Tunisia has seen a high turnout in its first constitutionally backed election since the 2011 uprising, with polling stations reporting large crowds and long queues early in the day.

An estimated 60 per cent of the 5.2 million registered voters cast a ballot. The country’s total population is 10.9 milllion.

“The spotlight is on us and the success of this [vote] is a guarantee for the future,” Mehdi Jomaa, acting Prime Minister said as he voted.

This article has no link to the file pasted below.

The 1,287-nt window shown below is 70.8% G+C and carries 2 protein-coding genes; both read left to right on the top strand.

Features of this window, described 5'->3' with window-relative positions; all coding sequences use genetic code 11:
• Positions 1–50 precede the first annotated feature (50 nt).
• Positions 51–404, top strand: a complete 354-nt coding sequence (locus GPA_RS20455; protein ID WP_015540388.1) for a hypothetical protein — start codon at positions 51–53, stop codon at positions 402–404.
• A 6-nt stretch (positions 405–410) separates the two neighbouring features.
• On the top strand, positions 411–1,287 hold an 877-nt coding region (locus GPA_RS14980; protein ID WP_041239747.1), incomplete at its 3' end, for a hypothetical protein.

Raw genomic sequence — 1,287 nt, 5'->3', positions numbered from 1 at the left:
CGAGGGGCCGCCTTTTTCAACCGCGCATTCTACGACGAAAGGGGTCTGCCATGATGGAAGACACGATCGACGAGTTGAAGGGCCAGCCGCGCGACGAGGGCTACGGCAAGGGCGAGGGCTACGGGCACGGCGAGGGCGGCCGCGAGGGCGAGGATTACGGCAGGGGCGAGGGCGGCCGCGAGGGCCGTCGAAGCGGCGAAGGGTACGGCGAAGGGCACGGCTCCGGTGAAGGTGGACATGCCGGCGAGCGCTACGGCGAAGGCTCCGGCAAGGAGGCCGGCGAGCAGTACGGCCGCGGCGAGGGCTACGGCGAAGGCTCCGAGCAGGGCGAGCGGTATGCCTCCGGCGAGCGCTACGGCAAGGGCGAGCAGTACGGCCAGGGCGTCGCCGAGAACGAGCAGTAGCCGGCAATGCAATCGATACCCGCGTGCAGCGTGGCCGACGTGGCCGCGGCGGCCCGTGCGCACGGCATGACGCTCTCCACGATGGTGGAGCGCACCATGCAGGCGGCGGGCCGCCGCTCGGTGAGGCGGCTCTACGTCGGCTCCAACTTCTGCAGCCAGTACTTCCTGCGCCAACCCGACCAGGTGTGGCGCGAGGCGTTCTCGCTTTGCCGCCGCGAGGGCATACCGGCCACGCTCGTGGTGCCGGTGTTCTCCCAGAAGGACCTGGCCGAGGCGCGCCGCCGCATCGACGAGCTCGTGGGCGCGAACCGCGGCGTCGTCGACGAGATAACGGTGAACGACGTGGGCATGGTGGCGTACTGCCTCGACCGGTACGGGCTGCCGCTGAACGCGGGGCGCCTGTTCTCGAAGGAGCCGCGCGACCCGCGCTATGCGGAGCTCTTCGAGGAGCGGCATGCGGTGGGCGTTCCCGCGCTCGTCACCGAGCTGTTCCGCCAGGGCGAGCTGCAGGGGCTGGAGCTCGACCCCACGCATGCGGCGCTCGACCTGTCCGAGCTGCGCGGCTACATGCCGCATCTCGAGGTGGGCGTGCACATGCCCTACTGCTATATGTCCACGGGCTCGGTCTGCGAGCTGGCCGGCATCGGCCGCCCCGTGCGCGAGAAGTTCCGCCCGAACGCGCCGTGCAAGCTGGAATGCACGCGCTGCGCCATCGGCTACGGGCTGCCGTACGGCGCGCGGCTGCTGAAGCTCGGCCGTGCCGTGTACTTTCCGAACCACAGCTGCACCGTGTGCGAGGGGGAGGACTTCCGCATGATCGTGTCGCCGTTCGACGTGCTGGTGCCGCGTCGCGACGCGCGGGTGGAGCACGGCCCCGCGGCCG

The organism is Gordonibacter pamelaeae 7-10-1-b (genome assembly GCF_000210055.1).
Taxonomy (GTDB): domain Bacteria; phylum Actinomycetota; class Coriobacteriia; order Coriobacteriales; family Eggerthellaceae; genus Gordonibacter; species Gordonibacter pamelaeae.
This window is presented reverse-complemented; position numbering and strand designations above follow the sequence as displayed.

Opinion polls had projected a decline in popular participation in the election, which is set to vote in a 217-member legislature.

Polls opened at 7am local time on Sunday and closed at 6pm. More than 4,500 polling booths were set up across the country.

More than 100 political parties are participating in the elections, but the vote is expected to be dominated by the moderate Islamist party Ennahda, and its secular rival Nidaa Tunis.

Analysts expect neither Ennahda nor Nidaa Tunis to win a majority vote.